3. Do not argue or attempt to reason with your child about the alienation. Just tell your child that you love them, miss them, care about them. When my “hated” family members tried to reason with me, I got defensive, even enraged, and fought them. When they stopped trying to convince me of anything and just communicated that they loved me, I was disarmed. Although I tried not to show or acknowledge it, the message got through.

Just for the sake of completeness I will end with the summary of my experience of being an (adult) alienated child that appeared in the previous post.

What caused it? Nothing my parents did. It was completely, 100%, caused by my ex demanding that I reject them.

Why did I comply? I loved him. I wanted his love. I wanted to believe in him. I wanted to keep my family together. I wanted to maintain a happy relationship with him for my children, and overcome our conflicts to make it worth it in the end.

How exactly did he get me to shun and hate people whom I really loved, and when I knew that shunning and hating are wrong? 1. Relentless, persistent, unceasing messaging. 2. Suppression of argument by any means necessary – sympathy, flattery, gentle coaxing and “discussion”, anger and outrage, criticism and emotional abuse, and the threat of being shunned and rejected. 3. Isolation from others, removal of outside support and influence, increasing my dependence on him. 4. Requiring me to INVEST in my “choice”, and to make sacrifices and commit more and more heavily to that choice.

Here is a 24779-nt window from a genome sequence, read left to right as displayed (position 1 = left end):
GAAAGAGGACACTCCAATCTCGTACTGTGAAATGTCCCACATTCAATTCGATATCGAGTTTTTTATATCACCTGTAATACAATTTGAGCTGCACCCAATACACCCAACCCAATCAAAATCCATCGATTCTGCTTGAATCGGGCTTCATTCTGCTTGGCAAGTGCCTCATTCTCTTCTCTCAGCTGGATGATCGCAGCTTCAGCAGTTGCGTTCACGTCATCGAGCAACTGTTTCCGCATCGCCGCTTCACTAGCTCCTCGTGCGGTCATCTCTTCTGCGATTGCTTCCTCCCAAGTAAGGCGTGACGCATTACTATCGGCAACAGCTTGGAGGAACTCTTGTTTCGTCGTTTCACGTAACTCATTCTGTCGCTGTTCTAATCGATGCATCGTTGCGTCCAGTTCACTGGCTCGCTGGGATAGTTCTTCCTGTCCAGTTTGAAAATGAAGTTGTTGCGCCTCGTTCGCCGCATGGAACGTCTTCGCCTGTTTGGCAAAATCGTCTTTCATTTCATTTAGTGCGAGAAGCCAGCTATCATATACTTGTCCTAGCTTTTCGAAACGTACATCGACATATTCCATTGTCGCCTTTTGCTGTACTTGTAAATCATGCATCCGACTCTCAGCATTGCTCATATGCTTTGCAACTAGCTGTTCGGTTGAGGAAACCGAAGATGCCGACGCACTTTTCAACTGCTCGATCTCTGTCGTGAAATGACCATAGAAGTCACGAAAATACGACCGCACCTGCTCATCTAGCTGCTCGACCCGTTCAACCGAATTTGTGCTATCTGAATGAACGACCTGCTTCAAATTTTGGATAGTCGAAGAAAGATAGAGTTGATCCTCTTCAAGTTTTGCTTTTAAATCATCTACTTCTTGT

What ended it?  His criticism and emotional abuse of me finally became too much. Although my investment had been huge, there was no more payoff, and no more hope of a payoff in the future. To maintain my willingness to perpetuate my alienation from my parents and relatives, I would have had to enter a deeper level of insanity, to give up even more self-respect. Perhaps if he had treated me just a little more kindly, had given me some scraps of affection, I might still be alienated.

How did the alienator react to my defection?  With intense anger and outrage that continues today, and by alienating our children from me.

Posted in Alienators as Cult Leaders, PAS Families as Cults, Effects on Children, Effects on Targeted Parents, Mind Control, My Story, Personal Actions, The Psychology of Alienation, Understanding the Alienating Parent, What NOT to do, What Should I do? | Tagged , , , , , | 42 Comments